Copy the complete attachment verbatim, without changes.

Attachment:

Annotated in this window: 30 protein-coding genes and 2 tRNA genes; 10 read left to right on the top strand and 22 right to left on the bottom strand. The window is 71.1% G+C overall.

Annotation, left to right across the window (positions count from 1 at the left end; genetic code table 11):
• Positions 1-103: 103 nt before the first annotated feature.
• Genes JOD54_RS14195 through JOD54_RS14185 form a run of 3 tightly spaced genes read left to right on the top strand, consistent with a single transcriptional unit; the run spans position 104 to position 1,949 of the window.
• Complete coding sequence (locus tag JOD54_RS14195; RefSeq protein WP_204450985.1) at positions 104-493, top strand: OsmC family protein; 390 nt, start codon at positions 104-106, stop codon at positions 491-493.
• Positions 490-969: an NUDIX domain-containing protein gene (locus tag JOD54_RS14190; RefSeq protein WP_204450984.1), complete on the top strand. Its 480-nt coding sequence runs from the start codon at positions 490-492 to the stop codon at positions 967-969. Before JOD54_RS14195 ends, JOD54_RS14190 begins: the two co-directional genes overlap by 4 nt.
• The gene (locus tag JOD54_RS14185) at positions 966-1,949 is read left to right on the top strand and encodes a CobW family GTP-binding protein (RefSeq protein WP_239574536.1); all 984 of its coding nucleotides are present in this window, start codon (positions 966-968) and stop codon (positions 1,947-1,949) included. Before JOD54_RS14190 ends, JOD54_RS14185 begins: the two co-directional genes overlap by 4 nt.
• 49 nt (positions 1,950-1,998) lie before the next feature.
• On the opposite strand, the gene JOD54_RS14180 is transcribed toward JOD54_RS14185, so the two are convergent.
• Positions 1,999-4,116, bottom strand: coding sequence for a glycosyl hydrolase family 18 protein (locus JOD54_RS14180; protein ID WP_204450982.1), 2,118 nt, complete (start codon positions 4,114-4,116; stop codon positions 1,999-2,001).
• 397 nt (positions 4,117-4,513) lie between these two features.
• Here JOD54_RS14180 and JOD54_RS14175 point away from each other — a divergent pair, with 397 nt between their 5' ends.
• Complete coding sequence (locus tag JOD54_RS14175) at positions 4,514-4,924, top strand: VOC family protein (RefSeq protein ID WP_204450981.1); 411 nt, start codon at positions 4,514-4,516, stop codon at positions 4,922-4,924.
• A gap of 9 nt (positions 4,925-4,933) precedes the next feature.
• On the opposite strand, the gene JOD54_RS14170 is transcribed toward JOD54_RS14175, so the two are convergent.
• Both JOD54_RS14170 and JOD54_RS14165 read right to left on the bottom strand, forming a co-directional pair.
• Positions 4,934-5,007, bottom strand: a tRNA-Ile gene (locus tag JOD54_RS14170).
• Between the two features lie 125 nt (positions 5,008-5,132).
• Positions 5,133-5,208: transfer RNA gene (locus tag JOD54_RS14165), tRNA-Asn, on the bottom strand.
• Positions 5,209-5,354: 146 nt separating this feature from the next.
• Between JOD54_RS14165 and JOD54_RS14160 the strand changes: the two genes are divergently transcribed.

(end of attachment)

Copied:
Annotated in this window: 30 protein-coding genes and 2 tRNA genes; 10 read left to right on the top strand and 22 right to left on the bottom strand. The window is 71.1% G+C overall.

Annotation, left to right across the window (positions count from 1 at the left end; genetic code table 11):
• Positions 1-103: 103 nt before the first annotated feature.
• Genes JOD54_RS14195 through JOD54_RS14185 form a run of 3 tightly spaced genes read left to right on the top strand, consistent with a single transcriptional unit; the run spans position 104 to position 1,949 of the window.
• Complete coding sequence (locus tag JOD54_RS14195; RefSeq protein WP_204450985.1) at positions 104-493, top strand: OsmC family protein; 390 nt, start codon at positions 104-106, stop codon at positions 491-493.
• Positions 490-969: an NUDIX domain-containing protein gene (locus tag JOD54_RS14190; RefSeq protein WP_204450984.1), complete on the top strand. Its 480-nt coding sequence runs from the start codon at positions 490-492 to the stop codon at positions 967-969. Before JOD54_RS14195 ends, JOD54_RS14190 begins: the two co-directional genes overlap by 4 nt.
• The gene (locus tag JOD54_RS14185) at positions 966-1,949 is read left to right on the top strand and encodes a CobW family GTP-binding protein (RefSeq protein WP_239574536.1); all 984 of its coding nucleotides are present in this window, start codon (positions 966-968) and stop codon (positions 1,947-1,949) included. Before JOD54_RS14190 ends, JOD54_RS14185 begins: the two co-directional genes overlap by 4 nt.
• 49 nt (positions 1,950-1,998) lie before the next feature.
• On the opposite strand, the gene JOD54_RS14180 is transcribed toward JOD54_RS14185, so the two are convergent.
• Positions 1,999-4,116, bottom strand: coding sequence for a glycosyl hydrolase family 18 protein (locus JOD54_RS14180; protein ID WP_204450982.1), 2,118 nt, complete (start codon positions 4,114-4,116; stop codon positions 1,999-2,001).
• 397 nt (positions 4,117-4,513) lie between these two features.
• Here JOD54_RS14180 and JOD54_RS14175 point away from each other — a divergent pair, with 397 nt between their 5' ends.
• Complete coding sequence (locus tag JOD54_RS14175) at positions 4,514-4,924, top strand: VOC family protein (RefSeq protein ID WP_204450981.1); 411 nt, start codon at positions 4,514-4,516, stop codon at positions 4,922-4,924.
• A gap of 9 nt (positions 4,925-4,933) precedes the next feature.
• On the opposite strand, the gene JOD54_RS14170 is transcribed toward JOD54_RS14175, so the two are convergent.
• Both JOD54_RS14170 and JOD54_RS14165 read right to left on the bottom strand, forming a co-directional pair.
• Positions 4,934-5,007, bottom strand: a tRNA-Ile gene (locus tag JOD54_RS14170).
• Between the two features lie 125 nt (positions 5,008-5,132).
• Positions 5,133-5,208: transfer RNA gene (locus tag JOD54_RS14165), tRNA-Asn, on the bottom strand.
• Positions 5,209-5,354: 146 nt separating this feature from the next.
• Between JOD54_RS14165 and JOD54_RS14160 the strand changes: the two genes are divergently transcribed.